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Old 05-01-2012, 12:42 PM   #24
chilipie
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Originally Posted by Conner Kent View Post
I know your supposed to or it's good to do his but why? Is it because you will get better results with mostly your lighting? Like I watch videos were people film at restaurants but turned off all the lights and used there own and it looked like a regular lit restaurant but if they filmed it regular it would look like crap lol...
It's to do with having control over the light. If you start from scratch then you are able to make every lighting decision for yourself. What may look acceptable to the eye can come out awfully on camera - a fluorescent light that gives the walls a funny green tinge, a spotlight in the ceiling that gives a nasty hotspot on your lead actress's nose.

There's a quote by Bill Dill, ASC from the film Cinematographer Style that rather nicely sums up the key things that lighting has to do (and why, in your example, you can't just leave it as it is) [my emphasis].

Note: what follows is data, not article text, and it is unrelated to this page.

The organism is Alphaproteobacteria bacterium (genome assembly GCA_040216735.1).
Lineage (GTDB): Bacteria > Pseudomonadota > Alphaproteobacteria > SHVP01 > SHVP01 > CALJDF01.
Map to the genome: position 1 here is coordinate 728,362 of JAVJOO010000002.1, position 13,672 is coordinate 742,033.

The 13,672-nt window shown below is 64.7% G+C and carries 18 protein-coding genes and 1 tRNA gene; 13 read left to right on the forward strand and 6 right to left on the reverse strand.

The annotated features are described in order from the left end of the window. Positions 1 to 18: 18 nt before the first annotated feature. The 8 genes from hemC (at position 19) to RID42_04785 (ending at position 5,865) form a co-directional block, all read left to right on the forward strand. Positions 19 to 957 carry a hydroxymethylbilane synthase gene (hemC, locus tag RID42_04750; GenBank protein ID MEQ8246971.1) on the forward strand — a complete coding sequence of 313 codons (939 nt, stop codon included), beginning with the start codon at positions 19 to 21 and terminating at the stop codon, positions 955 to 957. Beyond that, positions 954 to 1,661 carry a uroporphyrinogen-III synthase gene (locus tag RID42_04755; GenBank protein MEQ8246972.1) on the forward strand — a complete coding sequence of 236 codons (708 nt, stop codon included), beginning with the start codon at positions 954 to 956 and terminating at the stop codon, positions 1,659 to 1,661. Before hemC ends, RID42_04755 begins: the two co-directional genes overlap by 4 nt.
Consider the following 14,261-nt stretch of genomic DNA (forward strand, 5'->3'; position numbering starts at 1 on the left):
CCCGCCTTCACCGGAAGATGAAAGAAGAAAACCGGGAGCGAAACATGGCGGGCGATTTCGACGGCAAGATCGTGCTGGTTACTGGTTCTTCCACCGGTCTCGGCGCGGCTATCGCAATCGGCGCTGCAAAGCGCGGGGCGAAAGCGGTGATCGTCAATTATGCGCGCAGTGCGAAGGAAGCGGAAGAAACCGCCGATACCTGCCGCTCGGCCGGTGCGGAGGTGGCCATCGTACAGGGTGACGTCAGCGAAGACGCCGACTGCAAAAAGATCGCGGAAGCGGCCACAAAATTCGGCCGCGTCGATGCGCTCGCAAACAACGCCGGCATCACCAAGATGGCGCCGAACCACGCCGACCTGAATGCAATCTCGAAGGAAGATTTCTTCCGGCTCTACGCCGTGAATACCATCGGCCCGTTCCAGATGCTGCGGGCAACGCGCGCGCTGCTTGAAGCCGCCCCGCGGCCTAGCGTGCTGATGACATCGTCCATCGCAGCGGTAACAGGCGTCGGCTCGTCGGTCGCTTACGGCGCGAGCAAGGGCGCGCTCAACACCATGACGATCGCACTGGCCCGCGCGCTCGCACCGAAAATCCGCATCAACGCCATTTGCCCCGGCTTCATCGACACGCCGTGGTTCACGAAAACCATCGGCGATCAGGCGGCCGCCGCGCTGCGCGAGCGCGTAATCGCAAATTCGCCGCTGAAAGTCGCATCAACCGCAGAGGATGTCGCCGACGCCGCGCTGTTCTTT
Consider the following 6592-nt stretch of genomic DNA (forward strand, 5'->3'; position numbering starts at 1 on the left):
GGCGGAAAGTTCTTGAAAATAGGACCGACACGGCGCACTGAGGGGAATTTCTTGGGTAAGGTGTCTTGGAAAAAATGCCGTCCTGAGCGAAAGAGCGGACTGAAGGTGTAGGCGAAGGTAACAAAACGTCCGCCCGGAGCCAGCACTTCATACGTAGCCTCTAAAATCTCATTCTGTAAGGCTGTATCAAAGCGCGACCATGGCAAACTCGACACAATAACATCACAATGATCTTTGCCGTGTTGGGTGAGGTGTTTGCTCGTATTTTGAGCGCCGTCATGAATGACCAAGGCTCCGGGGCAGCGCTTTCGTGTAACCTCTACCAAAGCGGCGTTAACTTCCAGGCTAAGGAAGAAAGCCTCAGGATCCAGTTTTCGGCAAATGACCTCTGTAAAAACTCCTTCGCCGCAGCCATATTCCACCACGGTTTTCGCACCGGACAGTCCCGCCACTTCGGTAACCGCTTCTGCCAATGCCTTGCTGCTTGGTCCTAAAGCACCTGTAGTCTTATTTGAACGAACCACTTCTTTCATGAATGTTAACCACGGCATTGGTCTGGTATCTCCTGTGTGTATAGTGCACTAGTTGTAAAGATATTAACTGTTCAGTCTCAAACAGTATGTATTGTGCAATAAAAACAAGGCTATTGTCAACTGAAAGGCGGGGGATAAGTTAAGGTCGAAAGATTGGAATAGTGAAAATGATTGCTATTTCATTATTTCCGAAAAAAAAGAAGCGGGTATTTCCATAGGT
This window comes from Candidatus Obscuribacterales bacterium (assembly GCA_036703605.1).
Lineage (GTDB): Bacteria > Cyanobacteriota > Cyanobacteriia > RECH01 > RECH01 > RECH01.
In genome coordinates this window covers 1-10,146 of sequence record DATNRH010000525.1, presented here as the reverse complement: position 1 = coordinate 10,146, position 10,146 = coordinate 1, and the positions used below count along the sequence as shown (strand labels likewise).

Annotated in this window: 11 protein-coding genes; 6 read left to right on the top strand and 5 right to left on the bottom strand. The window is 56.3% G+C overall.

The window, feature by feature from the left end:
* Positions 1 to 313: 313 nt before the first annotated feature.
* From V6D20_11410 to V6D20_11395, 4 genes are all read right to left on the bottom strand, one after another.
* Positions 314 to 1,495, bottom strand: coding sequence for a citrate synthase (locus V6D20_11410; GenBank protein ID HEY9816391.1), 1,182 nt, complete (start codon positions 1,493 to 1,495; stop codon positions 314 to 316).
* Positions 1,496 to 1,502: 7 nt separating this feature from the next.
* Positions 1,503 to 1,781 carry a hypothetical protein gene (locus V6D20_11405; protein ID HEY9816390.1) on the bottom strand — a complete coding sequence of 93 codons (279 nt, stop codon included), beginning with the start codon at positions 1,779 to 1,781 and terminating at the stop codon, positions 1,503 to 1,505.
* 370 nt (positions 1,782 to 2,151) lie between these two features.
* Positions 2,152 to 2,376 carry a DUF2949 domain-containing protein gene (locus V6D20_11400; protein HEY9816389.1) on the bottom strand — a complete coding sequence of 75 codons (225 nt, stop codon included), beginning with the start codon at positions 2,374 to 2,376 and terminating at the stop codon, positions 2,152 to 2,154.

Quote:
There are three things lighting has to do. It has to provide for sufficient illumination to record the image on film. It has to make up for the difference in contrast between our eye and the film. It has to enhance the illusion of a third dimension in a two dimensional medium… okay. Well that is what it has to do. What it can do…

Last edited by chilipie; 05-01-2012 at 12:56 PM. Reason: Typo
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Old 05-01-2012, 12:52 PM   #25
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Also, when you're dealing with a micro budget, blacking out the windows saves you from having to match color temps. Unless you have HMI lighting instruments - an unlikely scenario for indies - you either have to color correct the windows - which, depending on their size, can mean a huge amount of CTO - or correct your tungsten sources with CTB, which cuts their light output by 70+ percent - i.e. a 1K fixture only provides the equivalent of 300 watts.

Last edited by 2001 Productions; 05-01-2012 at 12:55 PM.
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Old 05-01-2012, 12:58 PM   #26
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Exactly, every bit of light is there because we want it there and it's all perfectly matched temp. Dealing with natural light is hard. It can give beautiful results if you have the time, gear, etc... to tame it and HMIs to match it, but that's out of my league for the most part.